5 things that stop people from seeking therapy

1.  Do I really feel bad enough to need therapy?

You might be struggling with a relationship. Or maybe things don’t always work the way they should all the time.  You may have felt blue or down, but you aren’t going to hurt yourself.  Perhaps you worry a great deal about things you know you can’t do anything about.  Your sleep is lousy, and you just don’t have much energy.  Everyone feels some of these things some of the time – that is normal.  We all wonder how bad we should feel in order to ask for help.  I think this depends a lot on how resourceful you are.  Do you have ways you effectively deal with stress?  If so, are these ways still working for you?  Will the stressor pass soon?  Do you have the kind of support from those around you that you need?  Do you get most of your needs met?  The answers to these questions will provide another perspective based on your own abilities.  Sometimes we fall away from our coping techniques, or we don’t have too many we rely on.  If you are needing new tools to deal with life or if you are feeling overwhelmed this is probably the time to seek therapy.

2.  I’m not sure I can trust a total stranger.

It would be hard to imagine anyone being able to talk with a total stranger about their innermost thoughts and feelings.  Trusting someone with our vulnerable side is difficult.  I believe there are three elements of developing this relationship:  non-judging, honesty, and compassion.  Theses are the elements of therapy that allow a therapeutic relationship to be built.  Based on this and trusting the confidential nature of this relationship will allow you to talk openly with someone who will treat you with kindness and honesty.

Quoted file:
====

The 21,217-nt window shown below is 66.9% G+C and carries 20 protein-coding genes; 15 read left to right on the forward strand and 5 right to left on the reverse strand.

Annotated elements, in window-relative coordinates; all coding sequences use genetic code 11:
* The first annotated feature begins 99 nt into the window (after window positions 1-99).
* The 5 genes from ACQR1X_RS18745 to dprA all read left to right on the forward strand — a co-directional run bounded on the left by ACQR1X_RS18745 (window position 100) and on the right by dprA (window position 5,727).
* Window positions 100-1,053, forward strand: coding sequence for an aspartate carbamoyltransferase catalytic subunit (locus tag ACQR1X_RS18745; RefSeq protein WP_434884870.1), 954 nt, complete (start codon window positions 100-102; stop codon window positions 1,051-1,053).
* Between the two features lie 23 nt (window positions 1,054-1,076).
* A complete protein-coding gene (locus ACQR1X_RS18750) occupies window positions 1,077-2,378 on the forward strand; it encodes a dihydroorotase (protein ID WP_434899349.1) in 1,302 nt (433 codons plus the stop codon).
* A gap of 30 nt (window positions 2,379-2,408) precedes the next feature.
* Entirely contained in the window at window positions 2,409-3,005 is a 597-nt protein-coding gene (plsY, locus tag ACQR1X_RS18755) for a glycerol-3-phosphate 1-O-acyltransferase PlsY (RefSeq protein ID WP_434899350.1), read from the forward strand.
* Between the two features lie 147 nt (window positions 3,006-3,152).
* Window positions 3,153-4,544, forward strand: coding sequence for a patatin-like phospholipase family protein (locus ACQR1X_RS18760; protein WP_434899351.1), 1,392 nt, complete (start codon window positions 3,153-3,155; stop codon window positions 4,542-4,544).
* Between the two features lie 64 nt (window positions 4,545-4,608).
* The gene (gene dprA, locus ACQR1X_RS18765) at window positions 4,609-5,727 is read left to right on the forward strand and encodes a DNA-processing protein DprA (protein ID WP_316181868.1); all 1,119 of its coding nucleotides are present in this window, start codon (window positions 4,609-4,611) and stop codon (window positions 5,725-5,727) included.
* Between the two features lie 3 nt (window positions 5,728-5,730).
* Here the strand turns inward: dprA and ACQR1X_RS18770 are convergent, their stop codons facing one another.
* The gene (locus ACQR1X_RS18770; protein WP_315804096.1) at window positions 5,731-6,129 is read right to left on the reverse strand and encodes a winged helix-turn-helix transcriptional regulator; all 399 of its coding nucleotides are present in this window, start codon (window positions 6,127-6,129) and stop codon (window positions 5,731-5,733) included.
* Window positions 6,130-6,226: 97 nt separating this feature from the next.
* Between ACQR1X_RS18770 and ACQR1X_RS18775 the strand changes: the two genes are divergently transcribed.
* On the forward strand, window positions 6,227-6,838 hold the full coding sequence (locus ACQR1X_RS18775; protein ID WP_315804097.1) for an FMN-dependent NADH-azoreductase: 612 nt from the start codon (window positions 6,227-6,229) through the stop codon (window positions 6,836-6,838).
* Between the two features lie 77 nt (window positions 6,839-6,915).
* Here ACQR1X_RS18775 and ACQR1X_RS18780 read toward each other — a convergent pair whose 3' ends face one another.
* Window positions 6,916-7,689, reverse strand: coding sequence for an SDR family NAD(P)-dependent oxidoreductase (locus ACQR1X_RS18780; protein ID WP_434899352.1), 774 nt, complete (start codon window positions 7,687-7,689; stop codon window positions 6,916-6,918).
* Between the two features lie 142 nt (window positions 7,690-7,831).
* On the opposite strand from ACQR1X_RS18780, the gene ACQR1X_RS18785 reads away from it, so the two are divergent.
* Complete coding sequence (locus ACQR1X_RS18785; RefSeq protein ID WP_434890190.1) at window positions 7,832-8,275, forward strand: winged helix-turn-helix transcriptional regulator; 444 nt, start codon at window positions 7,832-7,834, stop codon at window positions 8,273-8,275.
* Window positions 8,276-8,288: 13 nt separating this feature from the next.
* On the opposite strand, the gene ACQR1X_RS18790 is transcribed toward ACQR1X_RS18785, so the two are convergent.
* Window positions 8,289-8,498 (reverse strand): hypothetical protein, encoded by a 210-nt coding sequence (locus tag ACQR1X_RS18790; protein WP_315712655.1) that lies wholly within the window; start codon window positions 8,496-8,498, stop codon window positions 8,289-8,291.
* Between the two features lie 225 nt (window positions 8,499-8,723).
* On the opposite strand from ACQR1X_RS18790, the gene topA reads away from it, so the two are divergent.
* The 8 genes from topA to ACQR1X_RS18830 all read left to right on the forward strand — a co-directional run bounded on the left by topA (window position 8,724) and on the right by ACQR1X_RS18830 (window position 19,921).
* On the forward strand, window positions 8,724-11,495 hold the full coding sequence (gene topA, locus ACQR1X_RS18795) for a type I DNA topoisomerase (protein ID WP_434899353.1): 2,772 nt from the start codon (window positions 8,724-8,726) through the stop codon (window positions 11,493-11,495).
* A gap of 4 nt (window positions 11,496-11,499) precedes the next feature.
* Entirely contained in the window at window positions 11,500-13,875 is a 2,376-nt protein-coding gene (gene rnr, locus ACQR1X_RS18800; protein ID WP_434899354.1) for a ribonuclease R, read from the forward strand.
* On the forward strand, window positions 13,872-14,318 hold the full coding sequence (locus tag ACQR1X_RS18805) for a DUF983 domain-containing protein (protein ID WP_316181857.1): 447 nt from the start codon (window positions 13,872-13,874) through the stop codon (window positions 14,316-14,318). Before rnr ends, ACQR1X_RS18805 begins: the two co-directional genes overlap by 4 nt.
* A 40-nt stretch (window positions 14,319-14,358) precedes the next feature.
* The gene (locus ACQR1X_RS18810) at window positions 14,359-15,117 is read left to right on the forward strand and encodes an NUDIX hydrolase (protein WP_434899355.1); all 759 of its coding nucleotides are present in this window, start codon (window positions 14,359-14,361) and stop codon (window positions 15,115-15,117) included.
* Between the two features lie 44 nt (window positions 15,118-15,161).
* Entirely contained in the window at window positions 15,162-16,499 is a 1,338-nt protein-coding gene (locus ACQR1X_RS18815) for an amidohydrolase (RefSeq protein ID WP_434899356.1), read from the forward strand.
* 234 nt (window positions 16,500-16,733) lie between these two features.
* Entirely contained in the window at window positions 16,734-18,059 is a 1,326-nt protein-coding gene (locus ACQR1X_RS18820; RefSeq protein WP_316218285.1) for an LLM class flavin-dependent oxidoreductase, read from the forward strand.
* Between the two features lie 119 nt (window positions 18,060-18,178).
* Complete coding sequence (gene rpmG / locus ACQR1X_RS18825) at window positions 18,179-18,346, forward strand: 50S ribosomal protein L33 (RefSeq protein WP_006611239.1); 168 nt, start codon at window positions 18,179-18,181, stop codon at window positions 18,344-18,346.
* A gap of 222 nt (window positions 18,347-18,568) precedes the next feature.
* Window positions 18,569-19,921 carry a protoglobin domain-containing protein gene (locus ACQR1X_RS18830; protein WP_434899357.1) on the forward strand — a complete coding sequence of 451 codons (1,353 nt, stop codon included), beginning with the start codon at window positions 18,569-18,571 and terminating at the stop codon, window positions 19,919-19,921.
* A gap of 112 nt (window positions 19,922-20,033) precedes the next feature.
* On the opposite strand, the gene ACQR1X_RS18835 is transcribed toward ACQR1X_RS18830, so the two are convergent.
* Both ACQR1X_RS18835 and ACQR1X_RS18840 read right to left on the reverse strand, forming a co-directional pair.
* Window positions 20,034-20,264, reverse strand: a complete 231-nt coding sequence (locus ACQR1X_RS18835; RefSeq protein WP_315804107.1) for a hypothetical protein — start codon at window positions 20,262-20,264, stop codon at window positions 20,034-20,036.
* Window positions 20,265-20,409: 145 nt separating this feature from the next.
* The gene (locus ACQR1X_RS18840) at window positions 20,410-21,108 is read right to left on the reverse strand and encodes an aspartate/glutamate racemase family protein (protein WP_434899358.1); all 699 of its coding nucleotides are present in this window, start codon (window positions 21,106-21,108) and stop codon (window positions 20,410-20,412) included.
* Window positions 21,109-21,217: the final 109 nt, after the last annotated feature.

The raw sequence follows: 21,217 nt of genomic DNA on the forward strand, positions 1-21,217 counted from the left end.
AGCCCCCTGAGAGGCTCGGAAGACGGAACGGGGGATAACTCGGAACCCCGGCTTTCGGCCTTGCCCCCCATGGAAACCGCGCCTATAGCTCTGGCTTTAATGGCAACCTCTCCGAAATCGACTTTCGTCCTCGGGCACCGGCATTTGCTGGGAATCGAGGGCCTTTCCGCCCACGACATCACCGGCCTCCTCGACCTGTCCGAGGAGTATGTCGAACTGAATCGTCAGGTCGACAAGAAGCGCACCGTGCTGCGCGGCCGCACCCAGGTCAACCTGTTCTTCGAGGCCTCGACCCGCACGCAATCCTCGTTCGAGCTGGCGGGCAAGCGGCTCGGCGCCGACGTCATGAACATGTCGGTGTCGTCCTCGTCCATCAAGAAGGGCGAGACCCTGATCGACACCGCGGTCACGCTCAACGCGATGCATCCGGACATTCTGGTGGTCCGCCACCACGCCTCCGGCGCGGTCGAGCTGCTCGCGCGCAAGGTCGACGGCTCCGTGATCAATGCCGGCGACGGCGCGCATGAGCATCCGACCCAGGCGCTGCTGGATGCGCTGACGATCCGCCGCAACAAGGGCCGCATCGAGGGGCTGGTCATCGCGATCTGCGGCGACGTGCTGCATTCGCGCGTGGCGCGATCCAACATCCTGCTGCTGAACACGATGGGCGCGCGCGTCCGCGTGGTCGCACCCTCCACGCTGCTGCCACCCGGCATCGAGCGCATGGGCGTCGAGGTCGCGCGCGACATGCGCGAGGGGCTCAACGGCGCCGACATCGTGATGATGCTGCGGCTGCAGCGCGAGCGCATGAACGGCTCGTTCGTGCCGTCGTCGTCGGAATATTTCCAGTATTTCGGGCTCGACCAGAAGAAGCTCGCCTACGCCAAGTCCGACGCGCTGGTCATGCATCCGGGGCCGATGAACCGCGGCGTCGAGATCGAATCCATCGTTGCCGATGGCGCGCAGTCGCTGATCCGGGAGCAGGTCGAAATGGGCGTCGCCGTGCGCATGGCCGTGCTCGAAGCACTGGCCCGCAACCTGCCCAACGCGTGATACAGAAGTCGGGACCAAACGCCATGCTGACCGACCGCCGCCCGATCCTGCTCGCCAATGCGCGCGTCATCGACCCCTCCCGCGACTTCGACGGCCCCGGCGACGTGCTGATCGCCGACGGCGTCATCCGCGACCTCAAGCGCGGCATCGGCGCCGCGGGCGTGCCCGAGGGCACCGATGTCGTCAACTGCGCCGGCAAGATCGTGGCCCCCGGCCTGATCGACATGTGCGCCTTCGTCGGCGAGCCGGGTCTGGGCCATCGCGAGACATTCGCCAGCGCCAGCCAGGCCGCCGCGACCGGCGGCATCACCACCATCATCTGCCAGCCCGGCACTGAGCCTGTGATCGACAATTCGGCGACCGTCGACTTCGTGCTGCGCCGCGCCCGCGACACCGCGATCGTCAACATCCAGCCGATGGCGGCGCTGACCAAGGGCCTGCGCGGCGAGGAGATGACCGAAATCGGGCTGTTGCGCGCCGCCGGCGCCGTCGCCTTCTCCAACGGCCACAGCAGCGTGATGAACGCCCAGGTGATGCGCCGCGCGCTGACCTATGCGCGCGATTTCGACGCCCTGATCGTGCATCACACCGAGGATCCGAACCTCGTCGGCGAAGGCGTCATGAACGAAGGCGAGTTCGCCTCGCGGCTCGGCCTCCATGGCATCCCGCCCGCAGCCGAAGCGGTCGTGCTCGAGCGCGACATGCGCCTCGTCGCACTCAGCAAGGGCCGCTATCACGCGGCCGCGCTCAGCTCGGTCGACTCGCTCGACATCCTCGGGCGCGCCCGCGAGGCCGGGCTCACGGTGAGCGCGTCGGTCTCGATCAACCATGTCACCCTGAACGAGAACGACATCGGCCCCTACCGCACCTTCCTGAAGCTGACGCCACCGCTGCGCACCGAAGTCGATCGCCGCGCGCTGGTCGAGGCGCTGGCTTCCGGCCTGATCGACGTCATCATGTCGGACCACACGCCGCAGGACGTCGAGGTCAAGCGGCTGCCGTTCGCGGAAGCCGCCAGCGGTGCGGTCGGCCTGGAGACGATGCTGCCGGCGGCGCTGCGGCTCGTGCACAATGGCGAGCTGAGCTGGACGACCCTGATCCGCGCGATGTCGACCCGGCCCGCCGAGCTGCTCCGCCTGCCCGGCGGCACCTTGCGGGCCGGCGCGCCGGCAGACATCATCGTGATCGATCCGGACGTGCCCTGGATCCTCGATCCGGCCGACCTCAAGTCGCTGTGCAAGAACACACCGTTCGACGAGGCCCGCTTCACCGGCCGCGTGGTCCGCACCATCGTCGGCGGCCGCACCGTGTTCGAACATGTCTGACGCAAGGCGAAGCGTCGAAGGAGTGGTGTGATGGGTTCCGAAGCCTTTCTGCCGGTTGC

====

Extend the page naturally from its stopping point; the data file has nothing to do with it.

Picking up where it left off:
3.  Therapy is really expensive.

The truth is therapy can be financially expensive.  In the long run it may not be as expensive as not getting the help you need.  Excessive stress can take a toll on your health, your relationships, your work, and your families.  The cost of these parts of your life when they fall apart can be far greater than the short term cost of getting the mental health care you need.  We will often use a credit card or take a loan to buy things that bring us temporary pleasure, but our emotional well being can be a better long term investment.

4.  It’s not me – my spouse/family/kid/boss needs to change.

Whenever we experience a problem in life, our first thought is often that the offending person needs to change.  This, in fact, may be the case.  So we go about the effort to change them.  What tends to happen in this case is that we experience more frustration and become angry because they do not change – no matter how logical we might be in convincing them it would be in their best interest.  The truth of the matter is the world is unlikely to change in the direction we would prefer.  Therapy in this case is about coping with our world the way it is.  This is a process of acceptance and awareness in managing our own thoughts and behavior and helping ourselves to change.  I think if your desire is to change others, while it is understandable, it is likely to be less effective than changing yourself.  Family therapy and couples therapy is a bit different.  In these cases we work together to find ways to help meet the goals that work for all concerned.  In these types of therapy, the ideas of all involved inform what change is needed for life to improve.

5.  Therapy is for crazy people and I’m not crazy.

Years ago I was involved in a large research study in which we screened the participants based on a number of important factors.  One of the factors was mental health.  Issues included history of severe mental disorders, alcoholism, family problems, anxiety, depression, etc.  All participants had to be balanced with respect to these concerns.  Not that they had to be problem free, but they needed to be in a state of equilibrium at the beginning of the study.  During the nine years of the study at least half of the participants sought out therapy with me.  Some came for long term treatment, some just a couple sessions, but half sought help.  Therapy is not just for severe mental illness it is also to help those who are struggling with life’s everyday issues and don’t want to struggle so hard to figure it out alone.  Therapy is not just for crazy people anymore.